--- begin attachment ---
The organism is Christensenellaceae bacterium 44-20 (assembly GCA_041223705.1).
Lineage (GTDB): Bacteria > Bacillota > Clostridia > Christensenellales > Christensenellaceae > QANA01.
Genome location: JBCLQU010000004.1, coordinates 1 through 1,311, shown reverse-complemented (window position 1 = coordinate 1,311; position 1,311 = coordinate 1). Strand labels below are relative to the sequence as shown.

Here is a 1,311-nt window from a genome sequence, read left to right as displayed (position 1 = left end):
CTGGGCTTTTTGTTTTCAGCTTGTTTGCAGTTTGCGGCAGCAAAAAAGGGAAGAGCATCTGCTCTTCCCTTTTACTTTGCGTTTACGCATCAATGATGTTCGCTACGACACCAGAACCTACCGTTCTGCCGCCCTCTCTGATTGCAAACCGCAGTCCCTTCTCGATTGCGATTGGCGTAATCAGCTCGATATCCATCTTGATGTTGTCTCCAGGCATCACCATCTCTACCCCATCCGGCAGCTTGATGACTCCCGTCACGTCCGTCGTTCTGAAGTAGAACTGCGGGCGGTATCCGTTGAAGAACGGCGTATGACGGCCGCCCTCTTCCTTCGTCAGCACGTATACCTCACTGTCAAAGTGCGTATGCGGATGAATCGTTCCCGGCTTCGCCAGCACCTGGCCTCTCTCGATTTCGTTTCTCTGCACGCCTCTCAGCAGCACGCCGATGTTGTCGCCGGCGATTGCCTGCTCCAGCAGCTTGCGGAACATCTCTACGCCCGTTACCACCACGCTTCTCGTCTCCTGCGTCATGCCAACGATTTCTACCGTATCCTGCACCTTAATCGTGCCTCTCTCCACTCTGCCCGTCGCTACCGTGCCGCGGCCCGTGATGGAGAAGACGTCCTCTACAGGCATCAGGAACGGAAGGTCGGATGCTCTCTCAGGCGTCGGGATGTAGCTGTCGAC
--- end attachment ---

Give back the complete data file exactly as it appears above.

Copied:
The organism is Christensenellaceae bacterium 44-20 (assembly GCA_041223705.1).
Lineage (GTDB): Bacteria > Bacillota > Clostridia > Christensenellales > Christensenellaceae > QANA01.
Genome location: JBCLQU010000004.1, coordinates 1 through 1,311, shown reverse-complemented (window position 1 = coordinate 1,311; position 1,311 = coordinate 1). Strand labels below are relative to the sequence as shown.

Here is a 1,311-nt window from a genome sequence, read left to right as displayed (position 1 = left end):
CTGGGCTTTTTGTTTTCAGCTTGTTTGCAGTTTGCGGCAGCAAAAAAGGGAAGAGCATCTGCTCTTCCCTTTTACTTTGCGTTTACGCATCAATGATGTTCGCTACGACACCAGAACCTACCGTTCTGCCGCCCTCTCTGATTGCAAACCGCAGTCCCTTCTCGATTGCGATTGGCGTAATCAGCTCGATATCCATCTTGATGTTGTCTCCAGGCATCACCATCTCTACCCCATCCGGCAGCTTGATGACTCCCGTCACGTCCGTCGTTCTGAAGTAGAACTGCGGGCGGTATCCGTTGAAGAACGGCGTATGACGGCCGCCCTCTTCCTTCGTCAGCACGTATACCTCACTGTCAAAGTGCGTATGCGGATGAATCGTTCCCGGCTTCGCCAGCACCTGGCCTCTCTCGATTTCGTTTCTCTGCACGCCTCTCAGCAGCACGCCGATGTTGTCGCCGGCGATTGCCTGCTCCAGCAGCTTGCGGAACATCTCTACGCCCGTTACCACCACGCTTCTCGTCTCCTGCGTCATGCCAACGATTTCTACCGTATCCTGCACCTTAATCGTGCCTCTCTCCACTCTGCCCGTCGCTACCGTGCCGCGGCCCGTGATGGAGAAGACGTCCTCTACAGGCATCAGGAACGGAAGGTCGGATGCTCTCTCAGGCGTCGGGATGTAGCTGTCGAC